Two years after the global financial downturn, developing countries of Europe, including Albania, continue to be affected by economic woes not of their making. According to the World Bank’s latest review of Global Economic Prospects, most developing countries around the world have put the impacts of the financial crisis behind. They returned to pre-crisis or comparable growth rates and a longer-term agenda of structural reforms. For developing countries at the heart of Europe, significant links with rich European economies - a major driver for past and long-term growth - have temporarily become a source of additional risk. For Albania, weak recovery in Europe - much slower than expected two years ago - is further exacerbated by severe economic problems in its main trading partners and close neighbors. This has likely contributed to tepid performance of Albania’s economy in the first half of the year. Revenues fell below the projected levels, and the mid-year budget revision, once again, became inevitable. Cutting expenditure by 4.5 % (over 18 billion Lek) was the right thing to do, under the circumstances, as it was in July last year, when the cut was even more drastic. Implementing the cuts in such a way as to protect counter-cyclical spending and investment for future growth was also reasonable.
Yet, practice of mid-term cuts based on performance in the first six months of the year has its cost. It may disrupt progress in social sectors such as education, health, and environment, and deter much needed improvements in critical public infrastructure. Indeed, education and public works absorbed some of the largest cuts this time. It distorts spending choices of line ministries by tempting them to frontload expenditure early in the year and favor new investments over maintenance. This effectively leads to suboptimal use of scarce public resources, and makes next time adjustments more difficult. It runs counter to a modern business culture that Albania strives to build - that of respect for the rule of law and commitments, that of regulatory certainty and predictable policy. Avoiding the situation when a year from now a painful mid-term adjustment is again the right thing to do is becoming priority.
The country cannot influence recovery in other European nations, nor external risks for its own economic outlook. But there are a few measures that government can do. It can recognize that a harder external environment is not a one-off accident but a new reality in the post-crisis world. It can modify approaches to projecting growth, foreign investment and budget revenues. Until the mid 2010, the official medium term projections for an average real growth rate were similar or even higher than the actual average of the past 5 years (2003-2008), despite the clear signs of slowdown. Initial projections for 2011, albeit adjusted downwards, were still leaning on the optimistic side. A different post-crisis reality calls for a revision in the assessment of risks and opportunities.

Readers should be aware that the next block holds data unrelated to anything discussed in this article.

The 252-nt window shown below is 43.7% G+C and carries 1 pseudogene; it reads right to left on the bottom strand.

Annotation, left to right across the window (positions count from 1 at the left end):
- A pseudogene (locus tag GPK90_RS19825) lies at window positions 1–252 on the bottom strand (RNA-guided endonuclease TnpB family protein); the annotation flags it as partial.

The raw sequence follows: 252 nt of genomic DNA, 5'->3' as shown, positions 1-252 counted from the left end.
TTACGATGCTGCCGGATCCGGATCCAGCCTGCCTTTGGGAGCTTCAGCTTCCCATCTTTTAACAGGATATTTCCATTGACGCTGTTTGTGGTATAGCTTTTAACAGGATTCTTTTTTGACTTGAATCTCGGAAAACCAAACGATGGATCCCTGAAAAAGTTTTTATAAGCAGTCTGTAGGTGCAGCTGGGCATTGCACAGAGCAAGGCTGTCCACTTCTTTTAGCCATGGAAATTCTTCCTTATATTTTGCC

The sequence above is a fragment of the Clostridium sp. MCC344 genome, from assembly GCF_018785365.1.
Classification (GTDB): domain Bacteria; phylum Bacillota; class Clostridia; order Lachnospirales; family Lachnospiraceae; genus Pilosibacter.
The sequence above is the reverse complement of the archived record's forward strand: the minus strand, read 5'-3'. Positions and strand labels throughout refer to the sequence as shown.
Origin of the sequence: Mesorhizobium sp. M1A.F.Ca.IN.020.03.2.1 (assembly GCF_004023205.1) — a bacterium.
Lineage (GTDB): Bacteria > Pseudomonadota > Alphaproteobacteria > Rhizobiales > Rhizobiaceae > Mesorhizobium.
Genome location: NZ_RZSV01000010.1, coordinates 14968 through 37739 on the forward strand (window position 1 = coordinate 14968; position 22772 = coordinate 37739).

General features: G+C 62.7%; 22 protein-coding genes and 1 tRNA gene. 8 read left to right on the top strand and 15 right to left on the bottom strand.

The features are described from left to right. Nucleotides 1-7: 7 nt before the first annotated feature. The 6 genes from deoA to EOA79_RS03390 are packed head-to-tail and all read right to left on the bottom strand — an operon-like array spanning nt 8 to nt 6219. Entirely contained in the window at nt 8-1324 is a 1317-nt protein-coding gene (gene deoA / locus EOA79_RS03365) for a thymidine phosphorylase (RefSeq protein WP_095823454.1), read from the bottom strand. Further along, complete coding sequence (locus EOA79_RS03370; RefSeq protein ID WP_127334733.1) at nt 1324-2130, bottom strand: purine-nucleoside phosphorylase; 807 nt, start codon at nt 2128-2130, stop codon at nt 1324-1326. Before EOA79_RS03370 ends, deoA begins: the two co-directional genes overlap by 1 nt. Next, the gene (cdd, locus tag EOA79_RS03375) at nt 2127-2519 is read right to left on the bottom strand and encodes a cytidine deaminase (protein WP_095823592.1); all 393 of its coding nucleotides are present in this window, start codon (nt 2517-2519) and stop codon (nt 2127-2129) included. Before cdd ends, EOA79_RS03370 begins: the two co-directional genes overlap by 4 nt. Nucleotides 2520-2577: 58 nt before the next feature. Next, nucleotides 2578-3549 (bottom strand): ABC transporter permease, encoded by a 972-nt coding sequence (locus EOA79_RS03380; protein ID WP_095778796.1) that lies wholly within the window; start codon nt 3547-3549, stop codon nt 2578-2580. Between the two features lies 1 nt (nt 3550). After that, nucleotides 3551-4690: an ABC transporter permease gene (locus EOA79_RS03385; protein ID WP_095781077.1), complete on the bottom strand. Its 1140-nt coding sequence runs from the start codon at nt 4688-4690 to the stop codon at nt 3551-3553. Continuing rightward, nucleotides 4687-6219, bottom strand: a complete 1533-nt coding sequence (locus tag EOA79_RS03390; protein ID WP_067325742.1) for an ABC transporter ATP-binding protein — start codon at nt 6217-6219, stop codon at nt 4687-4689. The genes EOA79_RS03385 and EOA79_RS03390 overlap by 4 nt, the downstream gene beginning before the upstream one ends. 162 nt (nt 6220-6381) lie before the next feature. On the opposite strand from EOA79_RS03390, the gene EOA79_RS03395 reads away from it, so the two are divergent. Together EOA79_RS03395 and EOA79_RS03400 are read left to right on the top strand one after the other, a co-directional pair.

A more conservative approach to macro-economic projections that recognizes the increased risks will yield at least three major benefits. First, it will prevent abrupt mid-term adjustments while improving certainty in the economic environment. Second, it will increase public confidence in state’s budget planning and forecasting, which are among the core functions of the ministry of finance. Third, it will create an opportunity for faster debt reduction, should actual revenues appear higher. This is important. Albania’s ability to sail through the difficult post-crisis years better than most other European countries, admirably maintaining positive growth rates, was partly thanks to fiscal cushion created before the crisis. With the debt level stubbornly near 60%, this cushion is no longer there. Yet, the risks of another economic shock are not negligible. In this situation, foreign investors have become more risk averse and more valuing economic stability when assessing alternative investment destinations in the region. There are ample reasons for a set of measures that would strengthen the budget planning process, increase predictability and enhance debt reduction. The authorities have recently indicated their readiness to work towards these improvements. The World Bank stands ready to support the needed actions with expertise and technical assistance.